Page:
It appears (after doing some light research) that for encrypted databases to be practical enough to be usable, deterministic encryption is required, specifically with regard to the type of encryption that always produces the same ciphertext for a given plaintext and key pair. I understand that deterministic encryption allows equal plaintext values to be detected, is possibly vulnerable to frequency analysis and lacks semantic security i.e. is vulnerable to chosen plaintext attack.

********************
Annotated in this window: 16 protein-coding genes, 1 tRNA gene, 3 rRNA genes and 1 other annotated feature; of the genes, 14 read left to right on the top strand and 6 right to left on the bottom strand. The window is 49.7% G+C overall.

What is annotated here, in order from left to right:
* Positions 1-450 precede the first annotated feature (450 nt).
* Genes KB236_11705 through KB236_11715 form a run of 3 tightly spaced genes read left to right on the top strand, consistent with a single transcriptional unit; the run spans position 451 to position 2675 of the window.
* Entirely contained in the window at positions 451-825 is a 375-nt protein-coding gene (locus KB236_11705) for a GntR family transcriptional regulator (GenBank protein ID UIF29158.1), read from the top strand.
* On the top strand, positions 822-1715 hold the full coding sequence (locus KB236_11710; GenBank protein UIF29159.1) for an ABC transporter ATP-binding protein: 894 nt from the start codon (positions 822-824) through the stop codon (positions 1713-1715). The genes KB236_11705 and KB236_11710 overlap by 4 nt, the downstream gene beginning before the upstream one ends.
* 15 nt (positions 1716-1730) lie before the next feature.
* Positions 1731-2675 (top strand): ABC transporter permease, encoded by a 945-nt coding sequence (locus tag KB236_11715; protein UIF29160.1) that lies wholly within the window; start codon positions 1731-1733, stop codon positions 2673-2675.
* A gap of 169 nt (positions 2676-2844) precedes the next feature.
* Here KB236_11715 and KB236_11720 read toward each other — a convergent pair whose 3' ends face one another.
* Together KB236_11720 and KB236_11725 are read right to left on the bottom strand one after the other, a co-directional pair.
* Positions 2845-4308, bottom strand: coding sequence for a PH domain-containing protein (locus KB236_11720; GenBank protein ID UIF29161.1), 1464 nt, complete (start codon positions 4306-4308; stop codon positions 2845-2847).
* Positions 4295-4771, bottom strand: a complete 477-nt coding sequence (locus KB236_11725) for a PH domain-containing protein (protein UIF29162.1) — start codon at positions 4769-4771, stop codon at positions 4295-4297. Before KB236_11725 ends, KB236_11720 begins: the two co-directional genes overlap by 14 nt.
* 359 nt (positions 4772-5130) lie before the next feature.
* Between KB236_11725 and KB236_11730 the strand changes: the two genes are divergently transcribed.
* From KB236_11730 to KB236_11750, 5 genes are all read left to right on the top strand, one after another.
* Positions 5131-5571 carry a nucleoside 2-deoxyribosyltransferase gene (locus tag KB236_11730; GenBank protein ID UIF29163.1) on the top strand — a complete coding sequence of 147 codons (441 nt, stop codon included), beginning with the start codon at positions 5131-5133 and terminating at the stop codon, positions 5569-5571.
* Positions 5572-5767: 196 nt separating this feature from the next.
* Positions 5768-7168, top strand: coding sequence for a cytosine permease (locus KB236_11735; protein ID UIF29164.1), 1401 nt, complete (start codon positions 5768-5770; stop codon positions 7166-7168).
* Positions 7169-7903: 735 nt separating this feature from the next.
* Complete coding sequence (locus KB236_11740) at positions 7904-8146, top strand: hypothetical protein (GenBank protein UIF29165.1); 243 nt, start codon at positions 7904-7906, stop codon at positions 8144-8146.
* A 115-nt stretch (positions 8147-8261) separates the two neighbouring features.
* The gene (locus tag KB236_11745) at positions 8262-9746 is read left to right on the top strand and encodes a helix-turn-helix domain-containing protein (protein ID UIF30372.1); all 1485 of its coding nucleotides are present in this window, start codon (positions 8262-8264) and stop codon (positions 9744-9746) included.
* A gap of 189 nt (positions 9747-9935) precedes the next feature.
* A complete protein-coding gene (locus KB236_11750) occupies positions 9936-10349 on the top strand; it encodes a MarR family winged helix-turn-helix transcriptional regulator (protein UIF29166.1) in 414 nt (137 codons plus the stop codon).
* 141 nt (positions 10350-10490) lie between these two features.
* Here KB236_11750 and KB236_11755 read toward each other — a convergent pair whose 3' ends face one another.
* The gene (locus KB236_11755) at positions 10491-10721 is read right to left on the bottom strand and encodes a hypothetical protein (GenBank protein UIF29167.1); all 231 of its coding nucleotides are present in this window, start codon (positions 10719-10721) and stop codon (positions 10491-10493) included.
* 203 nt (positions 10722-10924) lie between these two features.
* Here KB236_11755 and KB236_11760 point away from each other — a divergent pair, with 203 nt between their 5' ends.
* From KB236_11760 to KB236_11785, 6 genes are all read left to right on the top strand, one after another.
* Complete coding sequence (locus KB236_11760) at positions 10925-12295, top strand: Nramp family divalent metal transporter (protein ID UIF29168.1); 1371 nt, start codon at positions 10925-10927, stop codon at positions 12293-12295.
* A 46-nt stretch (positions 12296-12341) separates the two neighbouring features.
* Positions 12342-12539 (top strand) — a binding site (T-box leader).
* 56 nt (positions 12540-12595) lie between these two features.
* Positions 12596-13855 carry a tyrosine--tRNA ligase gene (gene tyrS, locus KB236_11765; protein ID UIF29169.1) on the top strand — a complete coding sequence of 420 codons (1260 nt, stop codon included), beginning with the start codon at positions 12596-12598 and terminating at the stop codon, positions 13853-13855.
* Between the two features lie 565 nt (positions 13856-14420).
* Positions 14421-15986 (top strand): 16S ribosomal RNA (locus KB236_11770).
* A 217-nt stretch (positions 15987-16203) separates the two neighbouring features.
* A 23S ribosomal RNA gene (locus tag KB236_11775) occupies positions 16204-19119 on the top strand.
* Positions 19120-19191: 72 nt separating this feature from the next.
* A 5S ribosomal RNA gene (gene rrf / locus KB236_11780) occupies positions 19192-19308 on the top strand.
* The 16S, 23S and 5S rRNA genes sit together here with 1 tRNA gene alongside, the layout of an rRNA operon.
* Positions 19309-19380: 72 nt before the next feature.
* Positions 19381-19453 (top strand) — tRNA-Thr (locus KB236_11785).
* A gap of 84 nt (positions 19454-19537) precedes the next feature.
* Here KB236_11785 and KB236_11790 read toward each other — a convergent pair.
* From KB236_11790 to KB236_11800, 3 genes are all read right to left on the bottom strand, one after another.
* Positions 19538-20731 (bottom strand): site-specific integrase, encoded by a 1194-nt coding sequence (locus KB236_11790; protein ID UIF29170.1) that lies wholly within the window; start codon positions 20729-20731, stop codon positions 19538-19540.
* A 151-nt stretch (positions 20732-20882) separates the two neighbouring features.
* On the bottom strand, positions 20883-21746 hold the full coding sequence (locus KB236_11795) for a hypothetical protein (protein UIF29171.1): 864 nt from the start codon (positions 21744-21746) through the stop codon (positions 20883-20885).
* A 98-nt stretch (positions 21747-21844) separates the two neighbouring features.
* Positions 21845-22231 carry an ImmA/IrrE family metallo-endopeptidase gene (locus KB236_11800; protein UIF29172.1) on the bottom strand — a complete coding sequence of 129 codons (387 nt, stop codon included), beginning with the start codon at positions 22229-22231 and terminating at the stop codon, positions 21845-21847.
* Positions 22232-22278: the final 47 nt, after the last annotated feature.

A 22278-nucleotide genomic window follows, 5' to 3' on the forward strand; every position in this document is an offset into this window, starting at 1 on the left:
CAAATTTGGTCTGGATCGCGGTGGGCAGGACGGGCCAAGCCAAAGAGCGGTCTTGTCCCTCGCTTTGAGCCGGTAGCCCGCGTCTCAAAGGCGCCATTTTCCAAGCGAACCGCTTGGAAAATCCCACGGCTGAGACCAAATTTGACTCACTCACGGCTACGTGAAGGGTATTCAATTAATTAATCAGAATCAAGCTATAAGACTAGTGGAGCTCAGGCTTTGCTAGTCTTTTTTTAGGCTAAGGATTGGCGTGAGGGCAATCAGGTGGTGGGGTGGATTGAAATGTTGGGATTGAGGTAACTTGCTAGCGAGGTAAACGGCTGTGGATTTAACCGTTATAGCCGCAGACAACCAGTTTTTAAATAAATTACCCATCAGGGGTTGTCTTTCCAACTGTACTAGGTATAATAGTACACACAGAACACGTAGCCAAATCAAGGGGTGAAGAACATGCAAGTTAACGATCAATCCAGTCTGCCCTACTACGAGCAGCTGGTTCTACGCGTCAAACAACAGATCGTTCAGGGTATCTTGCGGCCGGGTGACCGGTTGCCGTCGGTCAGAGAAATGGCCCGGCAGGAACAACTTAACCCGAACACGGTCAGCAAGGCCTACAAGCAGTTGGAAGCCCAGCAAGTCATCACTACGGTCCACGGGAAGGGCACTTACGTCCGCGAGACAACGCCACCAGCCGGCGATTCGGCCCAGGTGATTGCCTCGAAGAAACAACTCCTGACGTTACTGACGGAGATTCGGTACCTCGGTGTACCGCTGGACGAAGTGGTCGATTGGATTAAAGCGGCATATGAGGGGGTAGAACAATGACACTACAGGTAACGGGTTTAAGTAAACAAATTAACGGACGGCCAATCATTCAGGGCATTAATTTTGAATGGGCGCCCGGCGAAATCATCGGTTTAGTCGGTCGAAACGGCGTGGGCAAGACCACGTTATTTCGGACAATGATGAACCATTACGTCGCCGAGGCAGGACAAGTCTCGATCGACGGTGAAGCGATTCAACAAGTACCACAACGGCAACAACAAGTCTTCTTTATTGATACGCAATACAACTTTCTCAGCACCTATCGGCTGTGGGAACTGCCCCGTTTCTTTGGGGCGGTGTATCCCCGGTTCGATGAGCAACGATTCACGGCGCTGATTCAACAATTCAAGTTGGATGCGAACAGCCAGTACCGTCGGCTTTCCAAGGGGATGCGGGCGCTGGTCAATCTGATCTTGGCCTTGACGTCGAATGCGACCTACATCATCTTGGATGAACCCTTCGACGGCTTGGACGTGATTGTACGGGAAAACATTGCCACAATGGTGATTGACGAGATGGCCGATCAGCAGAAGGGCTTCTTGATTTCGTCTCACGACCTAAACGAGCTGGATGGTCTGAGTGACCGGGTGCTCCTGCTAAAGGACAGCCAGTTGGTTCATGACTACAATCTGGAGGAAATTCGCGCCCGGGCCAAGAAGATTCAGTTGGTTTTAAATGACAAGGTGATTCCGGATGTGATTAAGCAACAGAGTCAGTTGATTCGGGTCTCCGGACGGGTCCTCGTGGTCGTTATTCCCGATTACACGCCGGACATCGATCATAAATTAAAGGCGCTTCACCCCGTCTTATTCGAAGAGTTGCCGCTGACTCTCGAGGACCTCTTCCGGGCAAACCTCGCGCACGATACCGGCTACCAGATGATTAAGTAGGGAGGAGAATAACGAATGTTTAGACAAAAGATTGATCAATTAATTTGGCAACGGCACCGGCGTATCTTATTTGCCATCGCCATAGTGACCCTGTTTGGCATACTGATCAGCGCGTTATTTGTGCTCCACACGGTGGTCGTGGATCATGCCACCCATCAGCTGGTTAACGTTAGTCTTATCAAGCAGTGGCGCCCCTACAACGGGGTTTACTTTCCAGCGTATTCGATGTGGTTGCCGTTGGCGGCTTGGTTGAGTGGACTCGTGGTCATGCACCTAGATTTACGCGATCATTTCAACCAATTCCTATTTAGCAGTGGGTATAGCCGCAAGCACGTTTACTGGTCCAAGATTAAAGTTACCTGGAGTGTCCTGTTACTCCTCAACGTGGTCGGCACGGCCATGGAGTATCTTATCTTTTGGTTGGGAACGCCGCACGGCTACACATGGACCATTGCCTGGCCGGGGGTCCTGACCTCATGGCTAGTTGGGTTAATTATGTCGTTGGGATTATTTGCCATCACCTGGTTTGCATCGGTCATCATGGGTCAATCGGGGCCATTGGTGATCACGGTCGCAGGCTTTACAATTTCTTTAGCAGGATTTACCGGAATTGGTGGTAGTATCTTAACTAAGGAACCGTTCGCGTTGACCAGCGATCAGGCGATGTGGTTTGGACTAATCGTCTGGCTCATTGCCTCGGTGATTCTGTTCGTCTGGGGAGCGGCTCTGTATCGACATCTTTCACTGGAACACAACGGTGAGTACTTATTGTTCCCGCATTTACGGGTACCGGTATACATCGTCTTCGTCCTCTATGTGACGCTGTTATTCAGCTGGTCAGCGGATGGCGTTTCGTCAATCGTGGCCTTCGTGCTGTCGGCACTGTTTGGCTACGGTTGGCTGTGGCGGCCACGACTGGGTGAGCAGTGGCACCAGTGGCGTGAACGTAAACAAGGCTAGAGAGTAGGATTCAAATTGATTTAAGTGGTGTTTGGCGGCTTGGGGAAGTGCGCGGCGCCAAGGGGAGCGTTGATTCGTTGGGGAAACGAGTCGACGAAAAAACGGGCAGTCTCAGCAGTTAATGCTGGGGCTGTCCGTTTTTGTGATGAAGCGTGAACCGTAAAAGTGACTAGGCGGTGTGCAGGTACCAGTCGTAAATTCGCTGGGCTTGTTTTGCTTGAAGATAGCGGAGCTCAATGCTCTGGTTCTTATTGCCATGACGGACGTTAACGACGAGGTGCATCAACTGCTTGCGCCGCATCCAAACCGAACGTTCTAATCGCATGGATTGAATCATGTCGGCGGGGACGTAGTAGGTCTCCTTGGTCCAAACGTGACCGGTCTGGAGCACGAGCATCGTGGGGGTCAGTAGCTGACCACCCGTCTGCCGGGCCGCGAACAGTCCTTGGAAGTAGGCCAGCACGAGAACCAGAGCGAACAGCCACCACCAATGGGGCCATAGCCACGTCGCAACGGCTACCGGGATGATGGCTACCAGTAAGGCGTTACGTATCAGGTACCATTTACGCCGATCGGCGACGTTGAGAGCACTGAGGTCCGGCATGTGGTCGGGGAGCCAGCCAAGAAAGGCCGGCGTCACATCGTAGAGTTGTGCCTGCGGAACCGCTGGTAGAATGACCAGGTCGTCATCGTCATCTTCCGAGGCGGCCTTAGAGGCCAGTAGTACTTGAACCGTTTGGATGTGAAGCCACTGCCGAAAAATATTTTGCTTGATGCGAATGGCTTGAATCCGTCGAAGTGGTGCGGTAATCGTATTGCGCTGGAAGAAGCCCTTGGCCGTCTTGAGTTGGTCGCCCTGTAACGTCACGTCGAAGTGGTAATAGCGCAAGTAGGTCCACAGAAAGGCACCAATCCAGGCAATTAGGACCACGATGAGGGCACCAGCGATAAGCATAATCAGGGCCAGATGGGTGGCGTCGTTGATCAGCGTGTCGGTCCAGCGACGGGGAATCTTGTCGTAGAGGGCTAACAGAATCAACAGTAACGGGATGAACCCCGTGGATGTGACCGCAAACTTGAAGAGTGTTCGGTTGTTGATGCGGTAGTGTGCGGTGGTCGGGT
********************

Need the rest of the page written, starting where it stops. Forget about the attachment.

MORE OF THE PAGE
However, is it possible to minimize or remove these drawbacks by:
- ensuring only authorised use of the database (to prevent chosen plaintext attacks), and
- by injecting known encrypted tuples of carefully selected (bogus) values to balance out the cyphertexts to deflect frequency attacks? These bogus values would be dropped from a user's query results at the user's end prior to being presented to the user.
Of course, this would mean possibly doubling the database size, but I would like to ignore that for now...